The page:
My operation started at 15:20, when after finding that my usual frequency was still occupied, I decided upon another CQ call on 144.300MHz. This brought back David G4ERW/P in IO90. After the QSO on 144.336MHz I called CQ without any success, so decided to trawl the band where I found Paul G4RRA and then the dulcit tones of Stewart G0LGS operating G8CQA/P. We had exchanged contest reports from Drygarn Fawr, so Stewart used his own call for this one. After another contact with a contest station, I called G4FOH/P who was sitting on my usual frequency of 144.333MHz. He did not copy me, but Don G0NES did and we moved up 3kHz to make the QSO. Don kindly spotted me and the run began, including an S2S with Richard G4ERP/P on Cleeve Common CE-001. I was informed that Phil G4OBK had not completed with Paul on 60m, so I made sure that I beamed up towards North Yorkshire and contact was duly made. Also during the run, I temporarily moved to 432.222MHz with Don G0RQL, but signals there were only 41 both ways. In an effort to check the performance of the dual band yagi against using the 2m section on 70cms, I stripped the 70cms elements off the boom. A later test with Don showed that the 2m beam marginally outperformed the 70cms one, although it was still only 41 each way. After operating on 2m, I returned to 70cms for Frank G3RMD, but he was unfortunately otherwise occupied. My total on this summit was 21 including the single 70cms contact with Don.

Paul started his 60m operation with a contact with Paul G0HNW at 15:33. His fifth contact was with Martyn M1MAJ who spotted him. In all he made 16 contacts before the band closed. Moving to 80m, Paul found that the band was very noisy and so he did not attempt to make any contacts on the band. Packing up at 16:00, Paul came round to my position while I was carrying out the 70cms test with Don G0RQL. I went QRT at 16:18 and was super quick packing up as it was now getting rather dark. We started our descent down the track at 16:23 and reached the car just as darkness became total at 16:52. No need for the LED torches on this occasion.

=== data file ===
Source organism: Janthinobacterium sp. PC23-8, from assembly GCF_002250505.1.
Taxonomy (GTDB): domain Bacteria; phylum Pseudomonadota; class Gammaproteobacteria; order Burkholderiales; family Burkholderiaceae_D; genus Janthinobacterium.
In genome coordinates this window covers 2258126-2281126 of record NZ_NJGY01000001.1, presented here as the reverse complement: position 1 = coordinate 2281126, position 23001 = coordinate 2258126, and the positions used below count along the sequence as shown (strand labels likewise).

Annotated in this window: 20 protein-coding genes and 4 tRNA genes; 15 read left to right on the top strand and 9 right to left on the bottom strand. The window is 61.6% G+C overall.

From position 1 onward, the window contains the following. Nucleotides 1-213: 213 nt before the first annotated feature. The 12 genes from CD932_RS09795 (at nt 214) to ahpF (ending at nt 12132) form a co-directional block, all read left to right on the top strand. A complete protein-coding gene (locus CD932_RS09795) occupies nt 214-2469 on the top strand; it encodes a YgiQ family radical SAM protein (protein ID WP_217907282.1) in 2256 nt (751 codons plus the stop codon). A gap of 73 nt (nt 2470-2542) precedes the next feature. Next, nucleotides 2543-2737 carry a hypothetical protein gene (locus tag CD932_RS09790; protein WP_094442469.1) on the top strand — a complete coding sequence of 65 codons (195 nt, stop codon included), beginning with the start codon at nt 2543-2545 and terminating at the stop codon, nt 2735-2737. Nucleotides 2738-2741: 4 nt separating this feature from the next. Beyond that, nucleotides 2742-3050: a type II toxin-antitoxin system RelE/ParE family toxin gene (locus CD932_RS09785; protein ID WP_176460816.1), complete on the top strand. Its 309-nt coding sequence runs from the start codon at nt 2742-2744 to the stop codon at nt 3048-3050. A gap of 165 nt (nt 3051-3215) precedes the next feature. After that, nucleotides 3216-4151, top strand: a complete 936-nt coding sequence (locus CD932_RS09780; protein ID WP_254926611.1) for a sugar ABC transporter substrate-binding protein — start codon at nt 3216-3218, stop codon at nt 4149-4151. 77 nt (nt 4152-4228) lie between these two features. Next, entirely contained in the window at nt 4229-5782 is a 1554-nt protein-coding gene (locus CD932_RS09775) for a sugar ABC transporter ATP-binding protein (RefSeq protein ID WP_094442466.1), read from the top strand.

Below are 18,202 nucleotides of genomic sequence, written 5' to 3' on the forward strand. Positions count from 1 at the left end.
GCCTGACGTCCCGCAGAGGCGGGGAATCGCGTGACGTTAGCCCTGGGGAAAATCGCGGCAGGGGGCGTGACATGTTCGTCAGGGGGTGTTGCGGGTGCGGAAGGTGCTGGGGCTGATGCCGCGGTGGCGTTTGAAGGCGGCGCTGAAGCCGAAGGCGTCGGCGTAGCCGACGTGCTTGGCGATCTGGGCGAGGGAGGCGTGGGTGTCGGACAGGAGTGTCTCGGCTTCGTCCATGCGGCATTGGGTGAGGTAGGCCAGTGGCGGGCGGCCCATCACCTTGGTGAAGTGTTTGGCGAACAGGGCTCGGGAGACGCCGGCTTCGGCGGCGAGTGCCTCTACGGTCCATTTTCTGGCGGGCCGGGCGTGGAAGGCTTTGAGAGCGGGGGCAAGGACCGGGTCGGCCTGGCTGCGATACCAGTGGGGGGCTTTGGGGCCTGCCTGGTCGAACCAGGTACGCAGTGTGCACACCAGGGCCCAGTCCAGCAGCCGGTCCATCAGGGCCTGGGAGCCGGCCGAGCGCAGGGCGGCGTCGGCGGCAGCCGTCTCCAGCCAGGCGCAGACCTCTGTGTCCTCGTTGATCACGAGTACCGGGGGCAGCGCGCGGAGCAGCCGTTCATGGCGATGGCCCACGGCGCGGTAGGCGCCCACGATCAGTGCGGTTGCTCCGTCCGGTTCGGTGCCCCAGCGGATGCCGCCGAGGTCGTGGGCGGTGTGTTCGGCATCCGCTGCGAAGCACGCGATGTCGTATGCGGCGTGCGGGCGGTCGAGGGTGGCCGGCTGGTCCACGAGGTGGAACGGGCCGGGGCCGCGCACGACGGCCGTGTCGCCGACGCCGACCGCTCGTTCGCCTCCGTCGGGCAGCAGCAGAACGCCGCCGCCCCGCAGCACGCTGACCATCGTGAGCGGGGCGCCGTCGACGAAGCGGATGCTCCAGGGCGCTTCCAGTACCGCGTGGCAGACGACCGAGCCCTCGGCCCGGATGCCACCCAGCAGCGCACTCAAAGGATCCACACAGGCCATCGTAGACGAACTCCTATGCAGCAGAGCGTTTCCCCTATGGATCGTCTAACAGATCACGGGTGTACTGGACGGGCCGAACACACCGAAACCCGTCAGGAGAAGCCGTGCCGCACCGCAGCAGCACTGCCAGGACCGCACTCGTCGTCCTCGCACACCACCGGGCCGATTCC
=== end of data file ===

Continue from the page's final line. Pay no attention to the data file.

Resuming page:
After getting back into “civvies”, we both enjoyed the soup that we had prepared some 12 hours previously. Mine had even been carried up Drygarn Fawr as “insurance”, but was most welcome at the end of our activations. I think soup will become a regular feature of the kit during this winter period. We departed from the parking spot at 17:12 with the temperature hovering just around zero and arrived back in Stourbridge at 19:15 where it was also around freezing. On the journey the temperature had swung between plus 1.5C and minus 1.5C, but it was all on the up as I journeyed on to Northampton where I arrived at 21:06.

This was an extremely enjoyable day of activation. The walk to Drygarn Fawr was really most enjoyable and the views from the summit quite stunning. I can only assume that this summit has not received many activations on account of the long walk in of around 5.5kms and its remoteness. This is one summit that I will be looking to return to in the future once I have run out of uniques.

Many thanks to everyone that came on to work us – without you the activations would not be as enjoyable. Particular thanks to John GW4BVE, Nigel G0RXA, Don G0NES, Martyn M1MAJ and Frank G3RMD for the spots…… also to Don G0RQL for the tests on 70cms which will hopefully help me sort out the dual band yagi in good time for my next outing.

73, Gerald


#2

An excellent report as usual Gerald.

Thanks for the two new ones which are now crossed off my wanted list.

73, Stewart G0LGS


#3

In reply to G4OIG:

Great reports as usual Gerald, it’s good to have a such a good writer as yourself as a regular monthly correspondent on the Summits Knowledgebase team.

Thanks again for a good read.

73
Mike GW0DSP


#4

In reply to G4OIG:
Hi Gerald,

Interesting report and a great success via mixing VHF with HF. Sounds cold but good photography. Falling into the ditch could have been nasty; I presume it wasn’t waist deep water in the waist deep ditch. I might have been inclined to do a ‘U’-turn if it’d have been me. Sitting around sweaty is bad enough but soaked is another thing.